For the historical trip to South Bohemia, that I am organising, I need to produce a handbook for the attendees. What a nightmare! You might have thought it simple - just download stuff off the web, after all Cesky Krumlov's official website is packed full of pages in English about the town and its surroundings. You might have thought that, but you would be wrong. When you come to read what is on the web, it just doesn't always make sense in English or sort of makes sense but I wouldn't swear by it.
"Late gothic reconstruction and monasteries area enlargements in the last quarter of 15th century and development of settlement of Nové Město (New Town - including area of todays brewery compeled up improved protection of this part of growing Český Krumlov. Forwarded city walls, built along Vltava river as far as Lažebnický bridge, fortificated entire New Town with gardens and convents. The city walls were probably built in 90's of 15th century and was borne up reconstruction of monasterial area, nowadays extended with regular house of beguines. Consecrating of chapter house of minorite monastery in 1491 was an important milestone in history of fortification."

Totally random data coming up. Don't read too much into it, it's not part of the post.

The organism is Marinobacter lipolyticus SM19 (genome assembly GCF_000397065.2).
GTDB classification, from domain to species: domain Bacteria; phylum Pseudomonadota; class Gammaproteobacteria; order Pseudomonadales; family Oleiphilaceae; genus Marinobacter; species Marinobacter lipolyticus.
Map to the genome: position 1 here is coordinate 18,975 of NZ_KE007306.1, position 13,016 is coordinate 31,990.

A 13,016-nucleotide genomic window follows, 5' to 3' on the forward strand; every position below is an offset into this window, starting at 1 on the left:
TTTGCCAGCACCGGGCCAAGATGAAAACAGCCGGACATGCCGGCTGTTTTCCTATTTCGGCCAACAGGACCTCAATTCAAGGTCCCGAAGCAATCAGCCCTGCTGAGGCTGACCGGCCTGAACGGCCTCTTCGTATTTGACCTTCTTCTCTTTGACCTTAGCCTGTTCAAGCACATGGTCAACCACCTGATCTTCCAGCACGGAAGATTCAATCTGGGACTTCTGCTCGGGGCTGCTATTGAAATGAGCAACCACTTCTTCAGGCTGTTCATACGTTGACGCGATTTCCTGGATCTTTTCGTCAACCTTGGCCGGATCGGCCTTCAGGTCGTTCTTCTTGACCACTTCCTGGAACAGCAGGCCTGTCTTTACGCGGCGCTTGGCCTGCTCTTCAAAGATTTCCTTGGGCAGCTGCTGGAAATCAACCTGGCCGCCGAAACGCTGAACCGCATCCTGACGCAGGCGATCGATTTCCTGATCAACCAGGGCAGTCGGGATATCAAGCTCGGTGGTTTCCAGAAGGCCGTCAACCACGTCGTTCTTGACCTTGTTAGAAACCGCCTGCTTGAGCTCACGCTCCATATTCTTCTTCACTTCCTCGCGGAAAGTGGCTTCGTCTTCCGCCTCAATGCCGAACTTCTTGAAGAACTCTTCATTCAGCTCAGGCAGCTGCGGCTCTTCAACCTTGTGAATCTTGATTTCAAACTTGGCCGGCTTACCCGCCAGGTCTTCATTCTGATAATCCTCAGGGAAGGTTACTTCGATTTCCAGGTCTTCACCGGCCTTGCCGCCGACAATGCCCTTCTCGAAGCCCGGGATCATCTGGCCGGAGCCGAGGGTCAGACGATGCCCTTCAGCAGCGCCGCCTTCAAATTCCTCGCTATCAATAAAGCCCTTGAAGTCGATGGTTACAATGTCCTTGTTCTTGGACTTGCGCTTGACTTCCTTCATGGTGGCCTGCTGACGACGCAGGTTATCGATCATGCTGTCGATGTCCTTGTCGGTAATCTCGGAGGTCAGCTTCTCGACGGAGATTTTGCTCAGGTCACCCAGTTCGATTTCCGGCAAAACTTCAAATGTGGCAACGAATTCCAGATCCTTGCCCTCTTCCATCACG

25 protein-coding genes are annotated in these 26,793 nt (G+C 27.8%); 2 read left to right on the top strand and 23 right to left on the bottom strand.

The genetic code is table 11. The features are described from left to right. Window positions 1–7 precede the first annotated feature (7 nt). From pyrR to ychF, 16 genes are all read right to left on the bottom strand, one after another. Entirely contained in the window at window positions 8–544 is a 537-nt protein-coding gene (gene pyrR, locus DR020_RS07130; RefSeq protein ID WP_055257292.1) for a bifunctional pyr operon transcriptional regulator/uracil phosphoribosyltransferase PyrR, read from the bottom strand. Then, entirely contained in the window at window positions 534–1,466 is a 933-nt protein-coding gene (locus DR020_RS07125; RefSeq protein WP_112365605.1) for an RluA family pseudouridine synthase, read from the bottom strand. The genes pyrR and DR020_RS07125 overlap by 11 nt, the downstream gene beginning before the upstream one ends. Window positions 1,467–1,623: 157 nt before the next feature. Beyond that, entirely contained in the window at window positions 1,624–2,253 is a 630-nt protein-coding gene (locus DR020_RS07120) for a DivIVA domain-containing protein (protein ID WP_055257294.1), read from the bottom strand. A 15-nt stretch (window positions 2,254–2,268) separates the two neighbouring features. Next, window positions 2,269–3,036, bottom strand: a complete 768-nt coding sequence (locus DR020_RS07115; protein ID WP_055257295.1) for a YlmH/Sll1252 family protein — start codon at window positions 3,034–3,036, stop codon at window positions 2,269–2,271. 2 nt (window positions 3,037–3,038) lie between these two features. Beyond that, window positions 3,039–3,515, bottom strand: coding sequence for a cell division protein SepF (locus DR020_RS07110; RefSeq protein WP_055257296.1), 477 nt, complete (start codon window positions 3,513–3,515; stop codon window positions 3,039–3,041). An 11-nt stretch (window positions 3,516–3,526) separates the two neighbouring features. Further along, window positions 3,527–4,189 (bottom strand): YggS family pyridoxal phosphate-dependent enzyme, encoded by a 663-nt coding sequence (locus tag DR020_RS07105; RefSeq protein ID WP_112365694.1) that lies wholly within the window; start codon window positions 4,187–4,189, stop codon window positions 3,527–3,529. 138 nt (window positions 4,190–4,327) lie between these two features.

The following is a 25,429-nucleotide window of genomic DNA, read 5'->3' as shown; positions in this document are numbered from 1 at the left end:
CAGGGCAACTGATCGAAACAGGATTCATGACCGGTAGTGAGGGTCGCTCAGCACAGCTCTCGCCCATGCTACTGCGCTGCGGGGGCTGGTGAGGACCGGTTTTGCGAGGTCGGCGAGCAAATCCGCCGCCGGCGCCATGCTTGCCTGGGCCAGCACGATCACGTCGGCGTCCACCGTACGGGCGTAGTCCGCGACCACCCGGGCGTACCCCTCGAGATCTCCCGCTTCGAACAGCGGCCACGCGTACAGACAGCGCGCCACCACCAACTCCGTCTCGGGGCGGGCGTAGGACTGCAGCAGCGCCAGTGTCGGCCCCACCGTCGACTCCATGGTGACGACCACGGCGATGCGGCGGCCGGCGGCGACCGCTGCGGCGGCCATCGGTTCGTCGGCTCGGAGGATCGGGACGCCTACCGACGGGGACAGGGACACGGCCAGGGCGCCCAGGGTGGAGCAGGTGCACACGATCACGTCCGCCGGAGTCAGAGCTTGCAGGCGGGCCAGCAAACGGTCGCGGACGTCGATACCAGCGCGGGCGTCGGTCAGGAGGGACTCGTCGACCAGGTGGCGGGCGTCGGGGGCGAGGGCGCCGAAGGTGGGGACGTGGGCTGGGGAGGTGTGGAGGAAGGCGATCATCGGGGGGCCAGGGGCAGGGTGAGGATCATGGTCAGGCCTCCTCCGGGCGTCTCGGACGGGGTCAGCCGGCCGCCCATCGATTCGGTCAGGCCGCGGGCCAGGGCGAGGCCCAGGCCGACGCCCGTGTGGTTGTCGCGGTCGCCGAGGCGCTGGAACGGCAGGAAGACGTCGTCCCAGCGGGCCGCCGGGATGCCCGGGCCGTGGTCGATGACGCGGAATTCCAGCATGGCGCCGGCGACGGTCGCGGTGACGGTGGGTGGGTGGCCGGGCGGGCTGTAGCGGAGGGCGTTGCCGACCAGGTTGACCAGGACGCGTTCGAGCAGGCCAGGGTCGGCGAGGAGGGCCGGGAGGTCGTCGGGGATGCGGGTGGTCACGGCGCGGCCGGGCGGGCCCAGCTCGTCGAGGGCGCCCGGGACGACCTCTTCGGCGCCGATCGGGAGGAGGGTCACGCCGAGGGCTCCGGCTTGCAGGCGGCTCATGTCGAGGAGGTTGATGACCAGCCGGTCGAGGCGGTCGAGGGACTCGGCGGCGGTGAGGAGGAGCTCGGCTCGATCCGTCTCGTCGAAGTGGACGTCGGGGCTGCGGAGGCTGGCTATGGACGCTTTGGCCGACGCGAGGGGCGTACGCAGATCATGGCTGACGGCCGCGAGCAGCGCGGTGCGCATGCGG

Now, don't get me wrong, I think the amount of information on the Cesky Krumlov website is wonderful. And some Czech has toiled long and hard to translate it into English, for which I am grateful. But there's the rub - a Czech has translated this, there are too few native English speakers who can translate from Czech. Even when you do have that rare person who is bi-lingual it is not easy. A bi-lingual friend of mine is sometimes asked to translate pieces for the website and when she does is to be found in front of her laptop chainsmoking and pulling her hair out in clumps.
It is not simply a matter of translating the words correctly, having done that there still can be a problem. The difference between the languages is, I now realise, cultural. It became clear to me when I was working with some local people about a planning issue. In a meeting I tried and failed to explain that letters to an English official should be clearly argued point by point and ideally short. But no. For my Czech listener the longer and fuller the letter the better and repetition is good. And he probably is right, if the letter's recipient is a Czech official.
Nowhere is this cultural difference more apparent than in the Czech love of the poetic. Where the English would be writing solid information, the Czechs are wont to disappear into metaphor. Hence the programme of the Five Petalled Rose started a piece on the history of Cesky Krumlov with a paragraph on primeval mud! What can the poor translator do in such a situation but translate what is there?